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jaymee

Bangya Hacks! (Advice for Attending VK Lives)

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On 18/12/2017 at 10:28 AM, jaymee said:

I'm not that knowledgeable about pinning posts etc. on this board but is there a way to make the most relevant replies show first?

Or maybe I should update the first post with subsequent info as an ongoing mega-post?

 

Posts can't be pinned, nor is there a 'most-relevant reply'  feature unfortunately. I think the easiest thing would be you updating the post as you said :) 

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Thanks for a great thread. I haven't been to gigs in Japan for more than 10 years but I think this may still be relevant for many gaijins going to gigs in Japan where there are crowd surfers: If you are taller than most bangyas (anywhere above 160cm I reckon) don't stand too near to the middle or the front, and take out big ear jewelleries like industrial bars. Being 170cm,I got kicked in the back of head a lot and my ears kept getting grabbed :/

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5 hours ago, meat said:

Thanks for a great thread. I haven't been to gigs in Japan for more than 10 years but I think this may still be relevant for many gaijins going to gigs in Japan where there are crowd surfers: If you are taller than most bangyas (anywhere above 160cm I reckon) don't stand too near to the middle or the front, and take out big ear jewelleries like industrial bars. Being 170cm,I got kicked in the back of head a lot and my ears kept getting grabbed :/

Can’t vouch for jewelry but as far as height I’d say it depends on the band you’re seeing - most of the acts I saw recently don’t do crowd surfing. It was only Gazette, come to think of it. I’m tall and I’ve been fine standing more or less anywhere.

 

Usually I’ll apologize to the gya behind me for being so tall in Japanese and make sure they can see alright. (This is in no way required, it’s your spot and you’re entitled to it, it’s just something I personally like doing.) Half the time this opens up the window for them to talk to me since they realize I can. :)

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14 hours ago, platy said:

@shellyshallyyou might find this thread useful before you go to your first vk live :)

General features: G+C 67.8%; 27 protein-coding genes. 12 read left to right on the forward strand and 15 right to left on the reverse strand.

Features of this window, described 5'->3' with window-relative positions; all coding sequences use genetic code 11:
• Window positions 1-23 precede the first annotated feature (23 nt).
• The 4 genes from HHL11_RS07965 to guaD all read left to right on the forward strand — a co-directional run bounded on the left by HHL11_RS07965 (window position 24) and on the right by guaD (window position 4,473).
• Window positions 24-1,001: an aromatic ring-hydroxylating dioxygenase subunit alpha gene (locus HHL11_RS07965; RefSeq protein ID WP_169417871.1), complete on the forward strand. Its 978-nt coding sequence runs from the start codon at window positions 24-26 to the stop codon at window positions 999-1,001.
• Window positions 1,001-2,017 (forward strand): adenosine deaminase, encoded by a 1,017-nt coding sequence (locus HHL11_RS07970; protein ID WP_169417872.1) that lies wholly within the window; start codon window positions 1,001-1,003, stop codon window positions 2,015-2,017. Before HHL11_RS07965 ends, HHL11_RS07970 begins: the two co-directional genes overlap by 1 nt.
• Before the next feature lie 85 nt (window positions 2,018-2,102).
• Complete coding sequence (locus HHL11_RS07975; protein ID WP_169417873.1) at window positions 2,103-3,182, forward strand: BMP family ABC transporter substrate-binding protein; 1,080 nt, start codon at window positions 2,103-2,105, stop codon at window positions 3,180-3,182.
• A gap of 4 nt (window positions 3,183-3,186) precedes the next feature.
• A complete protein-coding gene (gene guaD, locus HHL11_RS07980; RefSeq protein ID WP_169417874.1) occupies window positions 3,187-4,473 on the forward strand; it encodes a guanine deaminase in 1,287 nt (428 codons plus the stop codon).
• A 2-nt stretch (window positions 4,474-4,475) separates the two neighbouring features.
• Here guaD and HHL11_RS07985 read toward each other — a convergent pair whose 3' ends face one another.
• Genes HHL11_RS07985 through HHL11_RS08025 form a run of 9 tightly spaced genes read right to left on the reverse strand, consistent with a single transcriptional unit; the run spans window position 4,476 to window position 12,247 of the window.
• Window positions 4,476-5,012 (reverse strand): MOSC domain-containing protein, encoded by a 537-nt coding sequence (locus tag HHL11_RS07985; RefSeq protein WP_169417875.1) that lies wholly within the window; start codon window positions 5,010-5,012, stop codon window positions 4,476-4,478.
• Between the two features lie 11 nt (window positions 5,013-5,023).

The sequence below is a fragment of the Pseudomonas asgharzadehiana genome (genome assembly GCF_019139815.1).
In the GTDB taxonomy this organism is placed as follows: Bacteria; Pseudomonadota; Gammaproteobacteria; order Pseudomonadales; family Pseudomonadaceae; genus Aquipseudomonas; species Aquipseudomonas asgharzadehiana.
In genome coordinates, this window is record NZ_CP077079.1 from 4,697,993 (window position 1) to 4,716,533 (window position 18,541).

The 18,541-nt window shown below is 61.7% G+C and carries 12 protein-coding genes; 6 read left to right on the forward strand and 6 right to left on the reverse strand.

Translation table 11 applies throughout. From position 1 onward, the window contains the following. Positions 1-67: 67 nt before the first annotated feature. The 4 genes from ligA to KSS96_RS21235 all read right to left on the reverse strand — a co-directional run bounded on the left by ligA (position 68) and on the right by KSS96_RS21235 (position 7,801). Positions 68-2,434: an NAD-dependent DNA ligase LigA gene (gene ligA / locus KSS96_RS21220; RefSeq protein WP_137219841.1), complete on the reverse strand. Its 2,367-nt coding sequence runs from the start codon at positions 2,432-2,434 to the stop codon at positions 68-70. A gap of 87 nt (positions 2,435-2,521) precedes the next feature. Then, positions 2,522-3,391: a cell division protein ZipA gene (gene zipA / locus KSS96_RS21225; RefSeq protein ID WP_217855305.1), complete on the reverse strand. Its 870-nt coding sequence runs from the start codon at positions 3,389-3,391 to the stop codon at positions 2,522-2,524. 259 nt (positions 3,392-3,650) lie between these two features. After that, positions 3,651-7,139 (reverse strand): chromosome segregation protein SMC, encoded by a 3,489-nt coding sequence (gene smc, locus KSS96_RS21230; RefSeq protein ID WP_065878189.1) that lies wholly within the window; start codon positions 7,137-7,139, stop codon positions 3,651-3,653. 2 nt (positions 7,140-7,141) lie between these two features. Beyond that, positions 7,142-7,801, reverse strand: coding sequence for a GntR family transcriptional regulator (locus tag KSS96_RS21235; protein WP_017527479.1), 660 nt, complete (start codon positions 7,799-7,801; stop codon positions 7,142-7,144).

Thanks so much for the tag!

And thanks to everyone for the thread, it seems to be very useful for first-time concert goers.

 

A question/answer that I didn't see come up (unless I wasn't looking hard enough); but as someone who hasn't gone to a live yet, what should I wear???

Or what should I NOT wear might be easier to answer lol. Is there a difference in what people wear at a GazettE concert versus like a smaller VK band concert?

 

I've lived in Japan for a while so I'm already self-conscious about looking too out of place. Well when you're a foreigner I guess you're going to look out of place no matter what but I kind of blend in (at least from the back and sides, anyway) since I'm like 150cm/under 5 feet tall and of Asian descent lol. Around the city center where Harajuku and Shibuya is, the youth dress a LOT differently than they do out in the suburbs and I've never been to a concert before so I have absolutely no idea what to expect when I get to the venue.

 

Can I just wear whatever I want like jeans, shirt, jacket, shoes, makeup however I want? What if I just got out of work and I'm wearing my office clothes lol. Or are the majority of people there going to have gone all out and dressed up? I'm not interested in "cosplaying" or anything like that, 

Also for bags...is there a limit on the size of bag, and what if your bag has something like huge studs or spikes or pointy ends? Do they even check what's inside your bag to see if you brought drinks like water bottles lol. 

 

Sorry for all the questions, I'm kind of a wordy person lol but I sincerely appreciate if anyone can help answer some of them ><